【Young Faculty:001】Yuya Takahashi, Assistant Professor: Concrete laboratory, Department of Civil Engineering

Education :
2008.3: Graduate from The University of Tokyo (Dept. of Civil Eng.)
2010.3: Master degree from The University of Tokyo (Dept. of Civil Eng.)
2013.3: Doctor of Engineering from The University of Tokyo (Dept. of Civil Eng.)

Work Experience :
2012.4-2013.3: Research Fellow of the Japan Society for the Promotion of Science (DC2)
2013.4-2014.1: Research Fellow of the Japan Society for the Promotion of Science (PD)
2014.2-2017.10: Research Associate, Graduate School of Engineering, Univ. of Tokyo (Civil)
2017.11- : Assistant Professor, Graduate School of Engineering, Univ. of Tokyo (Civil)

Concrete is one of the major materials which are used in infrastructures, such as roads, bridges, tunnel, dams, or the like. You can find it wherever around you and several dozens of billion m3 of concrete are produced per year all over the world. A small technical innovation at concrete engineering can have a great impact to the world industry, thus several big research projects are ongoing in US and European countries.
My main research filed is concrete engineering, especially focusing on the deterioration prediction of concrete structures. Various chemical reactions are continuously progressing in concrete and they can contribute to the long-term strength developments, while there are some harmful reactions which can make expansive reaction products and cause cracks. As examples of the harmful reactions in concrete, there can be mentioned the steel corrosion caused by chloride ion ingress in nearshore structures, and the alkali silica reaction (ASR) which creates expansive gel products through the reaction between the alkali (K and Na) in the cement paste and the reactive silica in the aggregates (Picture 1). Many structures in the world are troubled by these deteriorations and we have to predict the remaining structural performances and service lives of these deteriorated concrete structures to maintain them properly.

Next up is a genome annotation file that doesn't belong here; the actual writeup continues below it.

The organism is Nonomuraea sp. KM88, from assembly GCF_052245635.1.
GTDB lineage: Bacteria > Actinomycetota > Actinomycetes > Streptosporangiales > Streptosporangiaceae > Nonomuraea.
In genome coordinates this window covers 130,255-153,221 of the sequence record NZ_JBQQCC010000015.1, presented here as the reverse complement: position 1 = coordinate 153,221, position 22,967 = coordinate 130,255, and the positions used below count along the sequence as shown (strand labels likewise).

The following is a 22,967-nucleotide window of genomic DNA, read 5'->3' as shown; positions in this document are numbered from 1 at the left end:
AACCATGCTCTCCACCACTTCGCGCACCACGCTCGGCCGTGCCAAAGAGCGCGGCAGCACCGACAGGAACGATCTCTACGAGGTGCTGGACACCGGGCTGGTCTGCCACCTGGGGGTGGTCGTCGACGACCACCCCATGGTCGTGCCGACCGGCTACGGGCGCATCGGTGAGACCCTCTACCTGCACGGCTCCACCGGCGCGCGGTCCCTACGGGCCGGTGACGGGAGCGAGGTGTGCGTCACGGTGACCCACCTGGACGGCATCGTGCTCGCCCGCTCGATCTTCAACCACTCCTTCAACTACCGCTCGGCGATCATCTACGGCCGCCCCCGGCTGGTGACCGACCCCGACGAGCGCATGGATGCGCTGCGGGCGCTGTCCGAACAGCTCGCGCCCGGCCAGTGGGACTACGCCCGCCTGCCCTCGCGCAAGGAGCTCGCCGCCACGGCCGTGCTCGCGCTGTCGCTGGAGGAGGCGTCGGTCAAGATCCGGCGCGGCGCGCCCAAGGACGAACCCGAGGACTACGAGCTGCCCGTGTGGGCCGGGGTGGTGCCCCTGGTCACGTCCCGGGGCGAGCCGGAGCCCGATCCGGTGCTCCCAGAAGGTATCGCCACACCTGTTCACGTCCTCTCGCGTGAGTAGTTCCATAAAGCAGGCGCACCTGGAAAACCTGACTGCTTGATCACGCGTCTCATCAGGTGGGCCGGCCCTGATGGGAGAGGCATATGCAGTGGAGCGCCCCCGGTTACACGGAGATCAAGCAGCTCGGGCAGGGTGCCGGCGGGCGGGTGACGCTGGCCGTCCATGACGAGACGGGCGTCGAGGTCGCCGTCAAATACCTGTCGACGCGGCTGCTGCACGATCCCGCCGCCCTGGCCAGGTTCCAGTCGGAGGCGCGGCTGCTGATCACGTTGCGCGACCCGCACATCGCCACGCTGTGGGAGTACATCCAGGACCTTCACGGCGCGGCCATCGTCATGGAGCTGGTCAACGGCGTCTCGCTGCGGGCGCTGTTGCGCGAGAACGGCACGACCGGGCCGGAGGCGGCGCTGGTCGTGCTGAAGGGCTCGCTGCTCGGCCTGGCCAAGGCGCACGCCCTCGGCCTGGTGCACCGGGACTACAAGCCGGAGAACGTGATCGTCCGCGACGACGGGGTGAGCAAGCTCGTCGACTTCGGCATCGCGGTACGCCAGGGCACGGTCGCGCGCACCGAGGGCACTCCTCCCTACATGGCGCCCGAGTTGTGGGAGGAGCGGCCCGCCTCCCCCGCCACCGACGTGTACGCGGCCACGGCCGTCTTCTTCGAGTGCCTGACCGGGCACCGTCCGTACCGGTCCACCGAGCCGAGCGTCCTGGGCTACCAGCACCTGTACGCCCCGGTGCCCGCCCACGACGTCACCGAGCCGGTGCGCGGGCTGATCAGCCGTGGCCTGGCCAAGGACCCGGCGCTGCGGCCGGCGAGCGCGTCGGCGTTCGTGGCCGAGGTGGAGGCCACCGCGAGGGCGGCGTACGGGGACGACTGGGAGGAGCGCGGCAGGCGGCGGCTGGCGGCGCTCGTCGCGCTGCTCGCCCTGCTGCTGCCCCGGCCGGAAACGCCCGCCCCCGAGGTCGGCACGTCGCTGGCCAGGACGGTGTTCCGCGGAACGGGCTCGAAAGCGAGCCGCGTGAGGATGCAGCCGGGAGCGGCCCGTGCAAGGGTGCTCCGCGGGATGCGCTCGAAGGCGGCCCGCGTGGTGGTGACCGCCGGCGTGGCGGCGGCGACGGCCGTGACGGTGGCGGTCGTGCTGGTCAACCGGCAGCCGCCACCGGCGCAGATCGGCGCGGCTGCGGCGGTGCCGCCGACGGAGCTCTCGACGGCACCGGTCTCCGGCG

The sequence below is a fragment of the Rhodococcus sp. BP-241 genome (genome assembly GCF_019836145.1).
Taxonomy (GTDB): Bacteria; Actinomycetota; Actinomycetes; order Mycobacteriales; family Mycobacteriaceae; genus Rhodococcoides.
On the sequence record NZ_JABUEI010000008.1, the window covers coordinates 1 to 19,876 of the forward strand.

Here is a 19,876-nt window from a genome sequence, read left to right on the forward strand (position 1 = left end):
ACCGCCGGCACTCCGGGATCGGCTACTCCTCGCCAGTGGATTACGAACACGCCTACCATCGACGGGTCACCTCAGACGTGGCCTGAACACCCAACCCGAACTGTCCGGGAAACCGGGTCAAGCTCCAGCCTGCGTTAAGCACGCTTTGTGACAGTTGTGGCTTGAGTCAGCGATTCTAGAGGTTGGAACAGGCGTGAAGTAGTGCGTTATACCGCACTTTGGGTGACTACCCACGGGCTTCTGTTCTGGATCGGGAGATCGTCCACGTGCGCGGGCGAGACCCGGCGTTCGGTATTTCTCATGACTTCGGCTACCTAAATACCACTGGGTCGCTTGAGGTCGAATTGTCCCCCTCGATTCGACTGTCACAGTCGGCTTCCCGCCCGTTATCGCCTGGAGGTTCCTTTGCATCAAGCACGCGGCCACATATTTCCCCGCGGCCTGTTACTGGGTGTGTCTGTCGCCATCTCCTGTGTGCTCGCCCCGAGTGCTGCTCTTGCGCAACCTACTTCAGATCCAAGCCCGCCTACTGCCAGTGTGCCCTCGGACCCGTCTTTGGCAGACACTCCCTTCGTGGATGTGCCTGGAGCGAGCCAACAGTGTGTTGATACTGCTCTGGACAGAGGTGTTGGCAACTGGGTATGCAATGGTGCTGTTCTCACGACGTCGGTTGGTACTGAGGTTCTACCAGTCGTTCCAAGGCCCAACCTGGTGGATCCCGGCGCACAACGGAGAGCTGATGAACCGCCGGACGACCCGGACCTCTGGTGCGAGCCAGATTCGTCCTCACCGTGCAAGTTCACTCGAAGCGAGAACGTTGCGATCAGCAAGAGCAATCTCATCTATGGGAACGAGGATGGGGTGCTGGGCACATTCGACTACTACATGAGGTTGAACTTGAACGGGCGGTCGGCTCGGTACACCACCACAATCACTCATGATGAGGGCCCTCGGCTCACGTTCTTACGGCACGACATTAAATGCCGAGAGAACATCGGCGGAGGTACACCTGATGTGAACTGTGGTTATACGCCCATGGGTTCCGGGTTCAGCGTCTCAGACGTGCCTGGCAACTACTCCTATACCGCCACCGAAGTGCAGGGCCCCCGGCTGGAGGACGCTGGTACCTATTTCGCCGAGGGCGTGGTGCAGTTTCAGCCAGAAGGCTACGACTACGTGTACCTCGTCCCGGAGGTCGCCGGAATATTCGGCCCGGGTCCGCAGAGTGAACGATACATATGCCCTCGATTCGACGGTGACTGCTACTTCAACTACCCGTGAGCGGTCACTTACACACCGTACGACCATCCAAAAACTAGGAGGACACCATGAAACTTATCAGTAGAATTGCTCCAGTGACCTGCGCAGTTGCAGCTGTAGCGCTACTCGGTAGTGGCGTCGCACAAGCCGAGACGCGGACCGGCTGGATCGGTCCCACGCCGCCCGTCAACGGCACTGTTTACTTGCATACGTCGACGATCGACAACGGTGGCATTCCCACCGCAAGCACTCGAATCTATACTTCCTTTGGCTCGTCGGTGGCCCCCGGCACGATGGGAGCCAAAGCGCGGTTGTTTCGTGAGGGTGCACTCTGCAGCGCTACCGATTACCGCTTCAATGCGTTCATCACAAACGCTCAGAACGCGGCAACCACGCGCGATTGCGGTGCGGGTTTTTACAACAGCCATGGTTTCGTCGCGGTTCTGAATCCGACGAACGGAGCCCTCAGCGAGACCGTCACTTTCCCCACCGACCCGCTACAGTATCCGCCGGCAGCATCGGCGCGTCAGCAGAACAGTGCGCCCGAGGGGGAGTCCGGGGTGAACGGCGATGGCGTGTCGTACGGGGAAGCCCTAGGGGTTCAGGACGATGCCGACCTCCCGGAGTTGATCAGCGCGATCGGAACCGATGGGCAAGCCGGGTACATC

I am addressing this issue by utilizing simulations (Figure 1), experiments and field surveys. To achieve the reasonable predictions of the deterioration progresses, we have to consider the kinetics of chemical reactions, three dimensional volume changes of materials and the mutual interactions of crack progresses and mass transports. It is difficult to integrate all these effects, and various groups in the world are now conducting energetic researches about this issue. Our research group has been developing the integrated material-structural simulation system for concrete structures. The microscopic models are formulated in the system to describe the behaviors of molecules, crystals and amorphous phases in nanometer or micrometer scale, and are scaled up to the structural meter scale. With this multi-scale approach, we can simulate various environmental and material conditions in concrete structures, including the deterioration progress due to expansive reaction products. With updating the models to install any recent findings from the various experiments, we are now trying to achieve the life span simulations, which can contribute to the proper maintenance strategies and longer service lives of infrastructures.

A Concrete Wall damaged by Alkali Silica Reactions

Chemo-mechanical modellings of Alkali Silica Reactions in concrete

 My current interests are in boundary area between concrete engineering and other field. I have been studying the integrated material-structural problem in concrete engineering, as well as the boundary filed between concrete and geotechnical engineering. Through these research activities, I have rediscovered that the difficulty in “Engineering” can be mostly found in the boundary areas. With studying boundary research fields, I would like to develop my ability to insight the whole “Engineering”. It might lead to the breakthrough in each research field.